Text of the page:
Students Raise $1200 in Change for Hurricane Relief

Have you ever heard of a war where everyone wins?  Well, one such war happened at Lubavitcher Yeshiva Academy (LYA) in Longmeadow, Massachusetts, and it’s called Penny Wars. LYA students, toddlers through eighth grade, raised $1,217.14 in pennies, nickels, dimes and quarters in five days.  Proceeds were donated to Chabad hurricane relief for Harvey and Irma.

On Monday, September 11th, the fourth grade students came to school very concerned about the people who were affected by the devastation left by Hurricanes Harvey and Irma.  They wanted to do something positive. With the help of their teacher, Ms. Snow, the students wrote a proposal to the administration requesting to conduct Penny Wars at LYA.

“I’m so proud of my fourth graders for putting the needs of others first”, remarked Ms. Snow.  “From start to finish this was their idea.”

Penny Wars was very meaningful for fourth grader Mendel Buckberg whose father has a friend who lives in Florida.  “This money will help my father’s friend, who was a hurricane victim”, commented Mendel after Penny Wars was over.

Penny Wars is a fun competition, which also raises money. Each class competes to collect the most penny points.  It sounds pretty simple, but there is a catch.  While each penny earns one point, 5 points are deducted for each nickel, and 10 points for every dime, and so on.  The winner is the class with the most points.  A class can have many quarters and dollar bills, raise lots of money, and lose Penny Wars because they lose points for anything besides pennies.

Each day enthusiastic students came into LYA with bags, wallets and knapsacks filled with coins.  Students planned and strategized about the best containers in which to place their coins to try to keep their class in the lead.  Classes earned points by putting pennies in their own jars, but they put quarters and dollars in jars of other classes to make them lose points!

“My fourth grade students were so excited to not only bring in money to “sabotage” other grades, but they knew it was all for a good cause”, commented Snow.

“The best part of the day was when we had a chance to “bomb” other classes with large amounts of coins”, commented fourth grader Sara Stein.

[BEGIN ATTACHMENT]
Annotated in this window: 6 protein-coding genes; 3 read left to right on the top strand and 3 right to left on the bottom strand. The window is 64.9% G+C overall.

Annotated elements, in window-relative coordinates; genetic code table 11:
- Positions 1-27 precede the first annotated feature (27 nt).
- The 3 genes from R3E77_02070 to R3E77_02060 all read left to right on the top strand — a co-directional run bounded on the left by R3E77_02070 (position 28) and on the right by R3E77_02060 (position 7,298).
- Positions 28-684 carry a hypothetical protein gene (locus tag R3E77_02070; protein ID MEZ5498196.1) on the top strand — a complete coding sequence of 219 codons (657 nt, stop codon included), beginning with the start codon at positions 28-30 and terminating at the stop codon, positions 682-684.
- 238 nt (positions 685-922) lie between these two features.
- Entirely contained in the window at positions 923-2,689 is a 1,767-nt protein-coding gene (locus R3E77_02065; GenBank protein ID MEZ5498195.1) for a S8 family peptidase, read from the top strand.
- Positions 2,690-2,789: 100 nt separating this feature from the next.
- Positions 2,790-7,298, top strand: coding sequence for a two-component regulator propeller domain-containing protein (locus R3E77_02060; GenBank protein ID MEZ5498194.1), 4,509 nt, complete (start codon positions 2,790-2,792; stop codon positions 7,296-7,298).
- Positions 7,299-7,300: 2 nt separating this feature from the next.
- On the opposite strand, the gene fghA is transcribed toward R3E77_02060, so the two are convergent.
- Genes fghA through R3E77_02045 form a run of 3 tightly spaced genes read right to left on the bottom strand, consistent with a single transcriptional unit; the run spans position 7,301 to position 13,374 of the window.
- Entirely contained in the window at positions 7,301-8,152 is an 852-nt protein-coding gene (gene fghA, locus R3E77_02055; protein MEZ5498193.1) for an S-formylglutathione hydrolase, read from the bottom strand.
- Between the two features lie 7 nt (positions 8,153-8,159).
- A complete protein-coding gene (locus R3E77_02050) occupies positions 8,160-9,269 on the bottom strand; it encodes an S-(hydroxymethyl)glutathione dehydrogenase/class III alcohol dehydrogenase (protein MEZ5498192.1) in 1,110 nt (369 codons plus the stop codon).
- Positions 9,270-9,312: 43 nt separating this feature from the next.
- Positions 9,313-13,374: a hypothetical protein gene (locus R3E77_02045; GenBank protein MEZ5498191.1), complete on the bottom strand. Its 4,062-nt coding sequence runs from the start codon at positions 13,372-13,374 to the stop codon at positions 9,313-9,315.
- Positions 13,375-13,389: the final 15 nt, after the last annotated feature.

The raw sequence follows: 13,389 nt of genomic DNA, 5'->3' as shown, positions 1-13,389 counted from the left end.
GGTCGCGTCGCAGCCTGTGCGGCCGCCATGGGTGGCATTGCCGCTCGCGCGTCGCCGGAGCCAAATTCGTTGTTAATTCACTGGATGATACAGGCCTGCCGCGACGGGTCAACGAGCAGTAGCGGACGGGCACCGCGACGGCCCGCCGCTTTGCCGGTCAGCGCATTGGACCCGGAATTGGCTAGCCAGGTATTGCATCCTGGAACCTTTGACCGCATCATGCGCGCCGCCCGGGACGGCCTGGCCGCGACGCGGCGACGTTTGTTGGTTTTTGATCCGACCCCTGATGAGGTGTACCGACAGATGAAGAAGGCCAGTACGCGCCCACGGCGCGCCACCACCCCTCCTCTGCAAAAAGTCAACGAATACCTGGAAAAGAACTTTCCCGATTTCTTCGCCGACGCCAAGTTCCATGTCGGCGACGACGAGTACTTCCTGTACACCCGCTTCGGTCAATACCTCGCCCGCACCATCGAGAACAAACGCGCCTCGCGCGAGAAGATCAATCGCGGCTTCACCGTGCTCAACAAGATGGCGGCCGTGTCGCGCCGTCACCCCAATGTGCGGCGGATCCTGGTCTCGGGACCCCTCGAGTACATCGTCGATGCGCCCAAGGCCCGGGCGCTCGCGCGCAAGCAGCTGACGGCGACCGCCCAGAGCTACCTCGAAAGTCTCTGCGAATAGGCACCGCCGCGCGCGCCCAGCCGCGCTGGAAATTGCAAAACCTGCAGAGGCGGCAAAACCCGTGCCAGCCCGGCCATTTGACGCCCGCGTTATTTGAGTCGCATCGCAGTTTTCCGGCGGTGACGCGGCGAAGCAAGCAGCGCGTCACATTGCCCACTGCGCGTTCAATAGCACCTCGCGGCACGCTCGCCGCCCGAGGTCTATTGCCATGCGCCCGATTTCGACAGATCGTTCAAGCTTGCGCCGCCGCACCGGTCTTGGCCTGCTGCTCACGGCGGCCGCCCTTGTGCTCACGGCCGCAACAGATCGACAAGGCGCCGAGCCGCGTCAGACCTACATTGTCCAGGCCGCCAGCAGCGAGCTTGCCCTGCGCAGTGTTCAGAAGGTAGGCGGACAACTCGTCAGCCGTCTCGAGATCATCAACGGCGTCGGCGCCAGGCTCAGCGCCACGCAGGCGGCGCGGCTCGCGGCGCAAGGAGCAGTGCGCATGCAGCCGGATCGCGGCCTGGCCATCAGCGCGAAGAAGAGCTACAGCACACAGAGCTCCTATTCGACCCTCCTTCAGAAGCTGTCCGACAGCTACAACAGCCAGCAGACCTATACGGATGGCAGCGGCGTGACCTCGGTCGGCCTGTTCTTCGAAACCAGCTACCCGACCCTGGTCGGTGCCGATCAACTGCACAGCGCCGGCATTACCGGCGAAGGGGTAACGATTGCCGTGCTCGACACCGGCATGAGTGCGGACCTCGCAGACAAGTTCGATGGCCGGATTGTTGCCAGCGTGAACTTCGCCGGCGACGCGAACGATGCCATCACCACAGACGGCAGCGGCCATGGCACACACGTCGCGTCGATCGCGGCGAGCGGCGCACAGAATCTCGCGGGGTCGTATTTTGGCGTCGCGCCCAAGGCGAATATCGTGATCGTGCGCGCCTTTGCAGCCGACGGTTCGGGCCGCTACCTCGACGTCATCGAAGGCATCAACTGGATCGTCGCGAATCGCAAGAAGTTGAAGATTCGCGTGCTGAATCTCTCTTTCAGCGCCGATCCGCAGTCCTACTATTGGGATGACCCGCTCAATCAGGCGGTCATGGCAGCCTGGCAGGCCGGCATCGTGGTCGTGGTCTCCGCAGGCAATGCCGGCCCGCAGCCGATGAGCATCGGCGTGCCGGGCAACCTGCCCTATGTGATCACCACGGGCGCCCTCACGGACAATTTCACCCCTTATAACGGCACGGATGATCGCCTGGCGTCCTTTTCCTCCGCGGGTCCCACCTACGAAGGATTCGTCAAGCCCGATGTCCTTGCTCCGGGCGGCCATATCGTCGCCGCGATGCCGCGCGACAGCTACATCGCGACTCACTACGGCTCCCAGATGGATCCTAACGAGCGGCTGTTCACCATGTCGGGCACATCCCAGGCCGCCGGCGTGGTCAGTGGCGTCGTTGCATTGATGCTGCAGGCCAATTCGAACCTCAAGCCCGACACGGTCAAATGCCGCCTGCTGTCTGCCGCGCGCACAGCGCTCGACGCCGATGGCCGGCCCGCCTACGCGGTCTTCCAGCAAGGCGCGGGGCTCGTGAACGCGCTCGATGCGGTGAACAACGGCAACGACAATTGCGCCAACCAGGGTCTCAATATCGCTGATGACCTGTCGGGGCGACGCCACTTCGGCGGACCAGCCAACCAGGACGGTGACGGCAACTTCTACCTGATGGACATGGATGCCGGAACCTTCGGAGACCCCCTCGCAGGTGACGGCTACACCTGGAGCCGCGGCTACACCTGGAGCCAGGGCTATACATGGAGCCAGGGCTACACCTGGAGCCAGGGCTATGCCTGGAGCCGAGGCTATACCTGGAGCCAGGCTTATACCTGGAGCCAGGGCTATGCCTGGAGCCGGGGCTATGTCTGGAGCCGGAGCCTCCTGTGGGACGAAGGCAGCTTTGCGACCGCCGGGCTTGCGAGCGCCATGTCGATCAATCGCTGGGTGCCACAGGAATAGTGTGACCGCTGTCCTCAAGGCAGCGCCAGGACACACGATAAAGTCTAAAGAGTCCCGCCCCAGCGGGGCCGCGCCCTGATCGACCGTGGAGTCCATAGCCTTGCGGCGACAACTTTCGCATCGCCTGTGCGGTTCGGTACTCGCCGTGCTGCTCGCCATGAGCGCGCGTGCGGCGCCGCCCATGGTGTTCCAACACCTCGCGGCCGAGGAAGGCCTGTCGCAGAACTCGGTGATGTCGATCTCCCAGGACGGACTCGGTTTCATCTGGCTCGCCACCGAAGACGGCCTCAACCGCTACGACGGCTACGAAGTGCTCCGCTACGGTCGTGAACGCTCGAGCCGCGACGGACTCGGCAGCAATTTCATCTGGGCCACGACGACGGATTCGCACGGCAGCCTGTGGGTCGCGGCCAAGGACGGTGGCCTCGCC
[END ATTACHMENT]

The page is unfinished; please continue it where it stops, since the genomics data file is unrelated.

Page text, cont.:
Penny Wars was more than just a competition.  Students spent much time strategizing and problem solving.  In addition, Penny Wars strengthened math skills and estimation skills.

“Counting up all the pennies and coins at the end of each day was what I enjoyed most”, remarked fourth grader Risha Lemkin.

Each afternoon the money was counted and delivered to Chany Baron, a parent volunteer who kept the score and tallied all the classes’ numbers.  Each night points were posted on www.facebook.com/LubavitcherYeshivaAcademy.  Every morning students would gather around the bulletin board to strategize on which class to hit with bigger bills.

“Penny Wars was a huge success at LYA”, remarked Mrs. Stephanie Zolotor, LYA Educational Director.  “It was a friendly competition between classes and was a true win-win for everyone. It was amazing watching the students work together and strategize within their individual classes. I was so proud of all of our students!”

The excitement of Penny Wars grew each day until the final day.  It was amazing to see how many penny rolls came out of hiding.  Classes had been stockpiling over $700 worth of pennies and change that were brought out in the final hours.

The winning class ended up being the fifth grade, which ended Penny Wars with 7, 080 positive penny points, and will celebrate their accomplishments during a pizza party.

“While they may not have “won” the penny wars, the fourth grade knows that they were involved in something bigger than themselves and they were happy about that”, remarked Ms. Snow.

After Penny Wars was over, Hurricane Maria hit Puerto Rico.  The fourth grade decided to split the proceeds of Penny Wars into three in order to help as many people as possible.  With the help of LYA PTO they were able to send $1,400 in total to Chabad relief for hurricane victims.

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